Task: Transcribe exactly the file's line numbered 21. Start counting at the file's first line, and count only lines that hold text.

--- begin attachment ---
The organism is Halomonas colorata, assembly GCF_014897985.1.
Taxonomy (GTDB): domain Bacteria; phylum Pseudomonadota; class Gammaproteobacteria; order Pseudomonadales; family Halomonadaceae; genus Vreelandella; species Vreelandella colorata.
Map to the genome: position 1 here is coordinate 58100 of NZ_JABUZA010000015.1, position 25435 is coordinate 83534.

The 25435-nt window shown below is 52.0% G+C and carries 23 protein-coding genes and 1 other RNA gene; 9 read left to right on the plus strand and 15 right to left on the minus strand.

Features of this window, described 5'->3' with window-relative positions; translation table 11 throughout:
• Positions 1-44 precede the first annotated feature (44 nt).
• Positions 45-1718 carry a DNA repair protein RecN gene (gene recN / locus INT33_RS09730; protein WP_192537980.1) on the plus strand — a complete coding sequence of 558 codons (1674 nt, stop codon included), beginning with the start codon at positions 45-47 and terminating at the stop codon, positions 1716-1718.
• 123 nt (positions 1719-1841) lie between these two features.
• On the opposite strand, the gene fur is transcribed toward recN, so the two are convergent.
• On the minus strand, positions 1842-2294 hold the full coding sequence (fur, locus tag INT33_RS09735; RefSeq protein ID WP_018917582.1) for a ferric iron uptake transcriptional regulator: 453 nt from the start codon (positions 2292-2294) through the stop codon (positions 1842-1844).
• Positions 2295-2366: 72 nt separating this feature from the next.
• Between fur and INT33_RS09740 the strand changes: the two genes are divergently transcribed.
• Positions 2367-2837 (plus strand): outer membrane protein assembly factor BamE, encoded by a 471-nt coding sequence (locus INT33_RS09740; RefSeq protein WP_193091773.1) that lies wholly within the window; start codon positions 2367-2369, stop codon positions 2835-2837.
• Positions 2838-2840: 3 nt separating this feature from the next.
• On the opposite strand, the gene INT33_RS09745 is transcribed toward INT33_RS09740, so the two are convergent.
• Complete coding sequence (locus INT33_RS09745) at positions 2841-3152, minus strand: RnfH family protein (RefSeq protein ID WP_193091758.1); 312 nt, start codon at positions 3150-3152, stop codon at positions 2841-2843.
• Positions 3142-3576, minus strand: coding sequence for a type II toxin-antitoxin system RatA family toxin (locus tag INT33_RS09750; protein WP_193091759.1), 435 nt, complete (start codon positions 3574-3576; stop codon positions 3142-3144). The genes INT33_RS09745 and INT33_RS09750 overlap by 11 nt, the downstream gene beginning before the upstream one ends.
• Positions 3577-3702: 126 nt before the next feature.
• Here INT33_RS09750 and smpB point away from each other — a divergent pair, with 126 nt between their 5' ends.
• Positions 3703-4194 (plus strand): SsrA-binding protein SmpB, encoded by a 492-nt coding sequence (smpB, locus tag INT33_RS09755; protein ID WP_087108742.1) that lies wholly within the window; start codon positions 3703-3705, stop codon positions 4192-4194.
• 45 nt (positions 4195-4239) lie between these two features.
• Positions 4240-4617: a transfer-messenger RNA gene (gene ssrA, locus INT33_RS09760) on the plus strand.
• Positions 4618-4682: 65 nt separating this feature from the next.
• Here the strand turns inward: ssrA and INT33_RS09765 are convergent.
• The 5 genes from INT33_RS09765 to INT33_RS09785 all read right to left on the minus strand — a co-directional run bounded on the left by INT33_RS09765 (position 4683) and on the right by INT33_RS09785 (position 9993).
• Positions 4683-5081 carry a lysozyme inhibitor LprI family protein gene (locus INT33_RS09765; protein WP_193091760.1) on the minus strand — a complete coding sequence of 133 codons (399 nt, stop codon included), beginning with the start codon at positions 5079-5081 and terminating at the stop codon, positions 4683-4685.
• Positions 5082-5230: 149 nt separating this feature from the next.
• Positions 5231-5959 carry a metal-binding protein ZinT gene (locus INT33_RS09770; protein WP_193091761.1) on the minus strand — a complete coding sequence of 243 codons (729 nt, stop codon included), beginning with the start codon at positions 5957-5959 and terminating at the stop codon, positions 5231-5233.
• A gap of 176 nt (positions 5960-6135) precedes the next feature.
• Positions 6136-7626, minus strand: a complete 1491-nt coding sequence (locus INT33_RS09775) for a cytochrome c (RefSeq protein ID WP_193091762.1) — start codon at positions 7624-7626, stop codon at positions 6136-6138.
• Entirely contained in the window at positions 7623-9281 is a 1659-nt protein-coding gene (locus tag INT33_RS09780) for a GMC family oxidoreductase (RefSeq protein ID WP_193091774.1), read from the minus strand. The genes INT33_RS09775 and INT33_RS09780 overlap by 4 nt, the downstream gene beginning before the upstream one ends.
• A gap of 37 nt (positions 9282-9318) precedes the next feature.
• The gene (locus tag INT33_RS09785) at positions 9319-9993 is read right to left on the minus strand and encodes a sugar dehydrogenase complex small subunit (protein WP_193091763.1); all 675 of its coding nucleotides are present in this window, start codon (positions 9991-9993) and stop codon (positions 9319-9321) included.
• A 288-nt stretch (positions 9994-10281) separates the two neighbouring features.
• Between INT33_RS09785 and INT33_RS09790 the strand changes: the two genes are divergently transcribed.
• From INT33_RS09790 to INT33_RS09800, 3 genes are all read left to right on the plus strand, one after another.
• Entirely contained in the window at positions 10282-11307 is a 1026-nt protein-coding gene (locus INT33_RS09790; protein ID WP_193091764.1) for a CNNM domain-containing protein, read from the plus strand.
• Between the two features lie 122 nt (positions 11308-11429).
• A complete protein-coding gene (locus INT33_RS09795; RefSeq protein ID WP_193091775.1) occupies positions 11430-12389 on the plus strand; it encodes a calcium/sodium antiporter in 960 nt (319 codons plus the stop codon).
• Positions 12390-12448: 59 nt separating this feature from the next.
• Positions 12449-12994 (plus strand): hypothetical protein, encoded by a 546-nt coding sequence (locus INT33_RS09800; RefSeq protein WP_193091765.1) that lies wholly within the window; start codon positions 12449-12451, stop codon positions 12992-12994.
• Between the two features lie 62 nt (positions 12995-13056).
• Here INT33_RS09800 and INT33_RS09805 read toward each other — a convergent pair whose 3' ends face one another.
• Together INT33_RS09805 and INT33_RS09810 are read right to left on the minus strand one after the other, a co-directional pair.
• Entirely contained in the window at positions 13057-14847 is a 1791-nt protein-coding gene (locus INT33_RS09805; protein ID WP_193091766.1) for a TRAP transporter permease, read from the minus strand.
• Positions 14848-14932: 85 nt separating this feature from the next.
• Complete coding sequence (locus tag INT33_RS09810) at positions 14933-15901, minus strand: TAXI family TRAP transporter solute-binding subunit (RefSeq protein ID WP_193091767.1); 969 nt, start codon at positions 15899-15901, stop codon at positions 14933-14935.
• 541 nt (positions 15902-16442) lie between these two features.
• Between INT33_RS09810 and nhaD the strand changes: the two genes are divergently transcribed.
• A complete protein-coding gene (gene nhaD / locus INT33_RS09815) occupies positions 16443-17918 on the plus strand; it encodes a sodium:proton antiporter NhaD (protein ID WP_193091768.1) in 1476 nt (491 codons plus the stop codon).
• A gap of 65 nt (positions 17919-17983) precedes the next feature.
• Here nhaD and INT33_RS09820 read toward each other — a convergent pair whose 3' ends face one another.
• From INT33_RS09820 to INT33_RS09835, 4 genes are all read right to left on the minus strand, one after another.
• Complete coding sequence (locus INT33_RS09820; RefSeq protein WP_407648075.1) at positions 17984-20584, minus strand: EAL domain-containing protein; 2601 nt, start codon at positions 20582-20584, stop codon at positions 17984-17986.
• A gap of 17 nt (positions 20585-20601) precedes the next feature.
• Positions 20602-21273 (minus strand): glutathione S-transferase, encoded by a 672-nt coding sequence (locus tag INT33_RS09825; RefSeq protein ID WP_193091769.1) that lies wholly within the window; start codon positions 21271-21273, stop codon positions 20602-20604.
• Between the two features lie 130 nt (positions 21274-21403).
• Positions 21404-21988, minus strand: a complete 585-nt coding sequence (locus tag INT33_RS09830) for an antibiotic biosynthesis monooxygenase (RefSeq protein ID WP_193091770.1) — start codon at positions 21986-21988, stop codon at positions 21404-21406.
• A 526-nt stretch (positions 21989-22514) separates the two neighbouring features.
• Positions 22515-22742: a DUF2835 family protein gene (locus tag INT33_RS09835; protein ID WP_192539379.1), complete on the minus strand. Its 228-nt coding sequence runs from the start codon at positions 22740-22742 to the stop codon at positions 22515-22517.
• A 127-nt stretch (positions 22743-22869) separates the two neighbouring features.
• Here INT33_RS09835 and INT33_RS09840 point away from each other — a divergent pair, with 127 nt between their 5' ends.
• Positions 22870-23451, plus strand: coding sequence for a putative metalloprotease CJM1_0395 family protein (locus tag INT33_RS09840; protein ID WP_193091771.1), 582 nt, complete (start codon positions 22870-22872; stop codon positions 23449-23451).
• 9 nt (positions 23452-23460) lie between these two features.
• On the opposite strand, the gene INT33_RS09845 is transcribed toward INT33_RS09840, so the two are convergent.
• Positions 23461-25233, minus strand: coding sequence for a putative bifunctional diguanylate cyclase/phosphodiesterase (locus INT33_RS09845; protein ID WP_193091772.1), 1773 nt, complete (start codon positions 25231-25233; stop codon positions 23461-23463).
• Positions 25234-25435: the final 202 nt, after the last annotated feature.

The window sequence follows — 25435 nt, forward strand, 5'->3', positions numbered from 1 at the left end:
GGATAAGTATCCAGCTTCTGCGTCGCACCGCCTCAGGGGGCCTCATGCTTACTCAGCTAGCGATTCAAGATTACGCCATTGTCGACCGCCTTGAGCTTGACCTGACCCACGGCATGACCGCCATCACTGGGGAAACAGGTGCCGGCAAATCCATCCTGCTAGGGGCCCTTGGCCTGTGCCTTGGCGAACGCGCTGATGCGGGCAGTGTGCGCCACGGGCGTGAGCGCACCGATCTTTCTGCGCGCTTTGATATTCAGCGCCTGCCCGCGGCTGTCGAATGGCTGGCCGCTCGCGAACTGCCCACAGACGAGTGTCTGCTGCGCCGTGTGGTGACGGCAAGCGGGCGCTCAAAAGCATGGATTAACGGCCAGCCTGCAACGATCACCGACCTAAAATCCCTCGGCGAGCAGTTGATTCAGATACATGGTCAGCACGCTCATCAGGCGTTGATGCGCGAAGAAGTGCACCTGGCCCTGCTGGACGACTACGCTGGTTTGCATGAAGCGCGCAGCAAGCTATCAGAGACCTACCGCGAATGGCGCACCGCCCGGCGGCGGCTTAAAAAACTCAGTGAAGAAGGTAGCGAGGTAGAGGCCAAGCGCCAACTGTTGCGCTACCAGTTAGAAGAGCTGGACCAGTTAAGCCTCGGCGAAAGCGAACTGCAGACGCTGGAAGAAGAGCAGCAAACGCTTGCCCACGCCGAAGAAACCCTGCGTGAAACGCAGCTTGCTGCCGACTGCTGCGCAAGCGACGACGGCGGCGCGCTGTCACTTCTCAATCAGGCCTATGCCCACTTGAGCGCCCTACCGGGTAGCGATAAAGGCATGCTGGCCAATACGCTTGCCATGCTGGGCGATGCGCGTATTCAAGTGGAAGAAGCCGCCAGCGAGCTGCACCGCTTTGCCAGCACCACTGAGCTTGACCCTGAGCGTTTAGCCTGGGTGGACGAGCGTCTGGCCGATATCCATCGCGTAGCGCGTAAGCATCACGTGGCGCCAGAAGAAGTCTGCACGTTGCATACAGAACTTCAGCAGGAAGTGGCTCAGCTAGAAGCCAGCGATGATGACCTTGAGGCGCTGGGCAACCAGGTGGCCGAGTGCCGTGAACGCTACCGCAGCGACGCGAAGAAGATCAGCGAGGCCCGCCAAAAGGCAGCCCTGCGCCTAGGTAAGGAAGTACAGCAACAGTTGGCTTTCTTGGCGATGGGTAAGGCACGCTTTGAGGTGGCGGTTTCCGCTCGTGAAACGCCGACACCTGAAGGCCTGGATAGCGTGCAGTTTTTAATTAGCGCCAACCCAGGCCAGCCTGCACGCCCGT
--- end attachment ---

• 45 nt (positions 4195-4239) lie between these two features.